Thursday, April 29, 2010

Thank you, come again. India!

It would be difficult to describe a normal day in India. In fact, within India, it would be hard to describe the term “normal.”

Upon our arrival at 3am, our first foot steps in Old Delhi were only because the mini van we were squeezed into popped it's tire and we were forced to walk its anciently narrow streets. Dodging sleeping bodies, dog fights and human excrement. I stood in awe as I noticed power lines roped together and dangling dangerously close to the ground as they were grouped together like vines in a jungle. That first impression soon became 'the normal' for me and little did I know I would soon have a completely different concept of the term. I realised why I came here in the first place; to open my eyes no matter how dark it may be.
My brave and beautiful girlfriend, Casey and I, travelled south to Agra to see the Taj mahal and beyond into the mighty state, Rajasthan, and its many historic cities. Ranthambore, Jaipur, Pushkar, Jodhpur, Jaisalmer, Udaipur, and the desert village of Khuhri where between the rolling sand dunes of the Thar Desert, we met the two twins, Amelia and Martha. The two ambitious girls from London charmed us with grace as they open heartedly welcomed the influence of the world, and of course, Rajasthan. A state of India which effortlessly puts on a colourful display of reds, yellows and blues. Romantically grabbing your attention, it will demand your heart to learn how to love this country although it will never give you an easy time understanding it.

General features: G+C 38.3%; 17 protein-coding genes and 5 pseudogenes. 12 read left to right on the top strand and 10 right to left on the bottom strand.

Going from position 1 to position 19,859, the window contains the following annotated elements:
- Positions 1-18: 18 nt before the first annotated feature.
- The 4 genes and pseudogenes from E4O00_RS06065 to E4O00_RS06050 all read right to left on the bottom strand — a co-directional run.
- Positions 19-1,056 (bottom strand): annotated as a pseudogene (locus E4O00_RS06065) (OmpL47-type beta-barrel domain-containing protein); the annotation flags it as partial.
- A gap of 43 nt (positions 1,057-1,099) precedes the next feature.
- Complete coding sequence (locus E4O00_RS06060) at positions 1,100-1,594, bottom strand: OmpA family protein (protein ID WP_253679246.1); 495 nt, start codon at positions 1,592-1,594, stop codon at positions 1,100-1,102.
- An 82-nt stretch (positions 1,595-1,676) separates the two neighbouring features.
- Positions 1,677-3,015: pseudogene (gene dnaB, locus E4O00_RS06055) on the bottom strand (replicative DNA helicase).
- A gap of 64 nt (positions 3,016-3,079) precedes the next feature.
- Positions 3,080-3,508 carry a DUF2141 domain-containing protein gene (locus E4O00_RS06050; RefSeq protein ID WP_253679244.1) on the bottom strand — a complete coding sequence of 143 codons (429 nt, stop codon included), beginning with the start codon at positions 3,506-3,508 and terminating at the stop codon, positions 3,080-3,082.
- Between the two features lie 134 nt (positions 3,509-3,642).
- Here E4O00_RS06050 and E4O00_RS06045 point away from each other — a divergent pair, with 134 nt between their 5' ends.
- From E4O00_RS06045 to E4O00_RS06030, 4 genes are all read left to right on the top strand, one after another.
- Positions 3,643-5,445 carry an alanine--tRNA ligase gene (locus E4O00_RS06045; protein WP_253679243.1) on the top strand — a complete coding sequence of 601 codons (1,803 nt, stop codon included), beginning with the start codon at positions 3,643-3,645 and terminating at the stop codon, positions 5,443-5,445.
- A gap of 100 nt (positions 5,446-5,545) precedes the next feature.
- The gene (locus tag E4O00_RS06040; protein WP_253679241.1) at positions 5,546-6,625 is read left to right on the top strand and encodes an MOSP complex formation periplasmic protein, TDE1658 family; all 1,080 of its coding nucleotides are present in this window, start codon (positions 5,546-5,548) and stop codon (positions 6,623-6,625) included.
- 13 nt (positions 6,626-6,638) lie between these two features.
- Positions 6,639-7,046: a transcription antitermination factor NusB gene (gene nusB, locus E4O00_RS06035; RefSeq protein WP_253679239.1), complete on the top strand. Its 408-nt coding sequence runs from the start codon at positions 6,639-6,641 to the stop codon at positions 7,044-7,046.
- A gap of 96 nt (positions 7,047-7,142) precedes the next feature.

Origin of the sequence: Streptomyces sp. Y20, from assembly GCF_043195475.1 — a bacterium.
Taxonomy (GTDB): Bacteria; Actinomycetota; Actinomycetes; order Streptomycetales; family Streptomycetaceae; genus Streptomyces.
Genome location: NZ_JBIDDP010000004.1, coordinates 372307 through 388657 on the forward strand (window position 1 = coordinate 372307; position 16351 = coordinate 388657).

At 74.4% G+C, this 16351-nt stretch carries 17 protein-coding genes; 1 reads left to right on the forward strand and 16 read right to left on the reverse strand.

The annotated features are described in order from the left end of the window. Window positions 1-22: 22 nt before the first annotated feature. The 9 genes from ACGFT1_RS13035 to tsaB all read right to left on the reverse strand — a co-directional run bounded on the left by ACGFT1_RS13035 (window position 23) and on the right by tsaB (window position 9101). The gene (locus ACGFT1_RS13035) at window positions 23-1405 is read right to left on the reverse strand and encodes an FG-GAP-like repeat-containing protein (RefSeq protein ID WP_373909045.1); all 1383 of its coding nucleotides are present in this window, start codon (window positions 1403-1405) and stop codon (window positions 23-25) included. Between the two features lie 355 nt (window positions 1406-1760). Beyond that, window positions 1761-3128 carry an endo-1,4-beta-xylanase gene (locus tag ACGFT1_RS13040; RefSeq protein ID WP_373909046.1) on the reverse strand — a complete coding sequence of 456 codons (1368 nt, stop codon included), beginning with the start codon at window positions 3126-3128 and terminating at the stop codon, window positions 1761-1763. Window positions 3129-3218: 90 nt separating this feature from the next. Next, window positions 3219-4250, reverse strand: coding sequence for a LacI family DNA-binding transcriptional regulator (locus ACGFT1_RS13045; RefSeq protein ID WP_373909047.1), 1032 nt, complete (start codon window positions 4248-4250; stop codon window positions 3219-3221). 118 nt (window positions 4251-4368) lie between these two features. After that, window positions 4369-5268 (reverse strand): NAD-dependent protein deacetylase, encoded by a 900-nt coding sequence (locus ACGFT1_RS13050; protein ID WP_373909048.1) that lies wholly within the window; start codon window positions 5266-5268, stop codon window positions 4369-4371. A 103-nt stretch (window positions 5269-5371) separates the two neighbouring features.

Being an Australian within India at the time made our journey difficult. We had no idea that in our home country there was racial tension between our two countries. As Australians, we were considered “racists from a racist country”. There were travel warnings for Indians not to come to Australia. There was negative press in every newspaper and magazine that I read. Even in the street, I couldn’t believe the kind of treatment we got. Shopkeepers, Hotel staff and taxi drivers all seemed so hard to connect with. The discrimination we felt was never intimidating however we both knew that we had to change something to simply be accepted. We began telling people we were from New Zealand and the difference we noticed was undoubtedly the most eye opening thing I saw in India.
Before arriving in India, we were living and working in London and for our final month, we planned to use the remaining money here in India which was left from our deposit from the apartment in Shoreditch, however our landlord refused to give back our money. After countless phone calls and emails, The stress was over powering my thoughts with rage as eight hundred pounds of our savings was stolen. Running out of money and time, it was not until we were in Udaipur just before Casey’s 21st birthday when the stress got to much. Casey broke down in front of me and cried, “I just want to go home.” Her homesick tears rolled down her face and dripped into my heart. Filling it with ache as I wept for her inside but held the knot in my throat to be brave enough for the both of us. The next day on her birthday, we were woken up by a knock on the door. It was the twins and they left a little gift on the doorstep. It was this simple act that made her day truly great and I’m forever thankful.